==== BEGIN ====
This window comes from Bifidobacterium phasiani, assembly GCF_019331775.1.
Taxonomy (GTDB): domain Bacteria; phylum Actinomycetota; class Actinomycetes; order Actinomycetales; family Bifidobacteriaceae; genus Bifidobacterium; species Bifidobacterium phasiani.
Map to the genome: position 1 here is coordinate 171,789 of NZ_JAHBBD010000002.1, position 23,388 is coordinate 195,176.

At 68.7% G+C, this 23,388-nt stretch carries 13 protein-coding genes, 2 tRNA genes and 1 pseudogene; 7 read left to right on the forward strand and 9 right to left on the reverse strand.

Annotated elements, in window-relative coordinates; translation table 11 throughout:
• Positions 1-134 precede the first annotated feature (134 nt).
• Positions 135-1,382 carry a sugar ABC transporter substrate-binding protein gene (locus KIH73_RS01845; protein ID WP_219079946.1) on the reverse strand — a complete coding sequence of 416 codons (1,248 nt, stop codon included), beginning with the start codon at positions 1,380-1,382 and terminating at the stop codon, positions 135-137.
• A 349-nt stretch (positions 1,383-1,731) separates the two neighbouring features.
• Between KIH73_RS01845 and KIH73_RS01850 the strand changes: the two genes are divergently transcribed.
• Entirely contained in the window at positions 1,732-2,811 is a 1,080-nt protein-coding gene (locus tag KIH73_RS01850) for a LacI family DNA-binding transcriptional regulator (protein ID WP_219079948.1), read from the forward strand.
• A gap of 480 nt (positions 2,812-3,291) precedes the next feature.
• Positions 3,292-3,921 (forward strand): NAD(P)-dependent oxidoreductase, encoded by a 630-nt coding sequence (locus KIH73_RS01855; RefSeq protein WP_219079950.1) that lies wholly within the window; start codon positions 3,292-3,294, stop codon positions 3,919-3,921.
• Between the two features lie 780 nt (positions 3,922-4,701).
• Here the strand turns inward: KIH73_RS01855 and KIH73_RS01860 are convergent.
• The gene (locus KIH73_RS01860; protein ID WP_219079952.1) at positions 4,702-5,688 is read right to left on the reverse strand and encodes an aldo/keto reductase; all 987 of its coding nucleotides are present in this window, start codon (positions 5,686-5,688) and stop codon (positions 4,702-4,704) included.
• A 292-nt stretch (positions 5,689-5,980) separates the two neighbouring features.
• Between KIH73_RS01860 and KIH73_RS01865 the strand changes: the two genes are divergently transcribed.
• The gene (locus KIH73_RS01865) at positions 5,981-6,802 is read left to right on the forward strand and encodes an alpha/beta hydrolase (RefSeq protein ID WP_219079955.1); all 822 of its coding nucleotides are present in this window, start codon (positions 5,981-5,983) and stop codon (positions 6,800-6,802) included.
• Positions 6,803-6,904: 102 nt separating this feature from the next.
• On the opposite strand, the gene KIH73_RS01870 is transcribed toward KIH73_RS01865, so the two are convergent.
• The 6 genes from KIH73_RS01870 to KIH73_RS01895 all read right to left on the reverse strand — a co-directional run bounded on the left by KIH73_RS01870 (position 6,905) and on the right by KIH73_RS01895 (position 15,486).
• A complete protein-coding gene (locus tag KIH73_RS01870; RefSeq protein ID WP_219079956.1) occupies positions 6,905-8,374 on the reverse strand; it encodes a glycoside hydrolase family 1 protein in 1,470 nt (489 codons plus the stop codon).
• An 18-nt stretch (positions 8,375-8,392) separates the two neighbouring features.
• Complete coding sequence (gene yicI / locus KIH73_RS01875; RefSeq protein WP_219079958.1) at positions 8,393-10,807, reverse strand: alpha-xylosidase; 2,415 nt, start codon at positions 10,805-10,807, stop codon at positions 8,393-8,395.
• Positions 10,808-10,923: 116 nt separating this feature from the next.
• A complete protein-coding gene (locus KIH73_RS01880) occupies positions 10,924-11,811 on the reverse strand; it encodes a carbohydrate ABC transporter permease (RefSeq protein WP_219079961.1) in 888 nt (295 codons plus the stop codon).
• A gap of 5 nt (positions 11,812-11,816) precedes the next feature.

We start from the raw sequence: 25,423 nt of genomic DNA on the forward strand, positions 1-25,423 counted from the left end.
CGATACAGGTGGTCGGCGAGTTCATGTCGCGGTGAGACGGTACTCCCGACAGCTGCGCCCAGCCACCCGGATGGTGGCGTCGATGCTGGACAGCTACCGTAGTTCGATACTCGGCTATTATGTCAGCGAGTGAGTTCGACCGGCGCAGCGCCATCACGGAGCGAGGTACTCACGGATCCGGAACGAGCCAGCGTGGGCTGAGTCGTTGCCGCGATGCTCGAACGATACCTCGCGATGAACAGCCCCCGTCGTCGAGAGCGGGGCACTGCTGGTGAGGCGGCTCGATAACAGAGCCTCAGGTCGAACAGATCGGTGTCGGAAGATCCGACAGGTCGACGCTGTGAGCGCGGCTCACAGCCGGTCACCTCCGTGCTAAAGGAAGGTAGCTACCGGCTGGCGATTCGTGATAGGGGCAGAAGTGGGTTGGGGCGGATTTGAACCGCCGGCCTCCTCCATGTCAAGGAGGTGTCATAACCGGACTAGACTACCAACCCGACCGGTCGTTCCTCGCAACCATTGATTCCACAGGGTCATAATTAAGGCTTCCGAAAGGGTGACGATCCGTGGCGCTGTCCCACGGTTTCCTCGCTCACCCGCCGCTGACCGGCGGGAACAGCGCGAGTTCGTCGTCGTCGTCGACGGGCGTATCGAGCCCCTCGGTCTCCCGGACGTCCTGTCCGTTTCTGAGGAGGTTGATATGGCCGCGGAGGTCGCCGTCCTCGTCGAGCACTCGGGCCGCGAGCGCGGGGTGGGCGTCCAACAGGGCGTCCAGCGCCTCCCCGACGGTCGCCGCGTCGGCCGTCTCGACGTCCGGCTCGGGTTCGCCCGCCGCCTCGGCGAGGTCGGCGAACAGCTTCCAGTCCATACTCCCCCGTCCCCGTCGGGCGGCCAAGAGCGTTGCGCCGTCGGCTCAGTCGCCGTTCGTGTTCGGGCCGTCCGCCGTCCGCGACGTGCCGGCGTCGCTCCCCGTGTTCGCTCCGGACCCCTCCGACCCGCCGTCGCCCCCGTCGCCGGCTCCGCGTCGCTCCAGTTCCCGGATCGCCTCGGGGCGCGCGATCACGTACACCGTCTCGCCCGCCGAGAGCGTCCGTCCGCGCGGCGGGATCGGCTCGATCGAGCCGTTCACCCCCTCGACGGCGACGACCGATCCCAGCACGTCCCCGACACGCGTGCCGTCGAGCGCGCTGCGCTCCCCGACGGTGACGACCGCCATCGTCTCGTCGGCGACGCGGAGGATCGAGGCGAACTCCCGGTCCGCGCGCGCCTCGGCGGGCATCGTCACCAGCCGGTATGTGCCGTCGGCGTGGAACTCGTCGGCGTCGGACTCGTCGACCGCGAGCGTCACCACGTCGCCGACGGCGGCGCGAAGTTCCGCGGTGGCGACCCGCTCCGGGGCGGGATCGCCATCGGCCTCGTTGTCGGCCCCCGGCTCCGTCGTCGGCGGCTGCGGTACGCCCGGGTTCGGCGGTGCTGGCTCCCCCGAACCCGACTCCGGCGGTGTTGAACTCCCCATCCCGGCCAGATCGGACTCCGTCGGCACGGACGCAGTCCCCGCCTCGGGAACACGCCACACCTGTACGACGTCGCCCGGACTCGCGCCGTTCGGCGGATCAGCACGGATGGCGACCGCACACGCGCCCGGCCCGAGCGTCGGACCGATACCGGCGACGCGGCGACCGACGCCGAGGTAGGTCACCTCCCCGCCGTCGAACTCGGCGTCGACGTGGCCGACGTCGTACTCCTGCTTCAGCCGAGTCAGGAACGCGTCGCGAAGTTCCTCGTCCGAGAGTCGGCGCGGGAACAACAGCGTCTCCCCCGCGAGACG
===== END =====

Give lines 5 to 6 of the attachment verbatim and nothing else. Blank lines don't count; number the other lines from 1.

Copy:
Annotated elements, in window-relative coordinates; translation table 11 throughout:
• Positions 1-134 precede the first annotated feature (134 nt).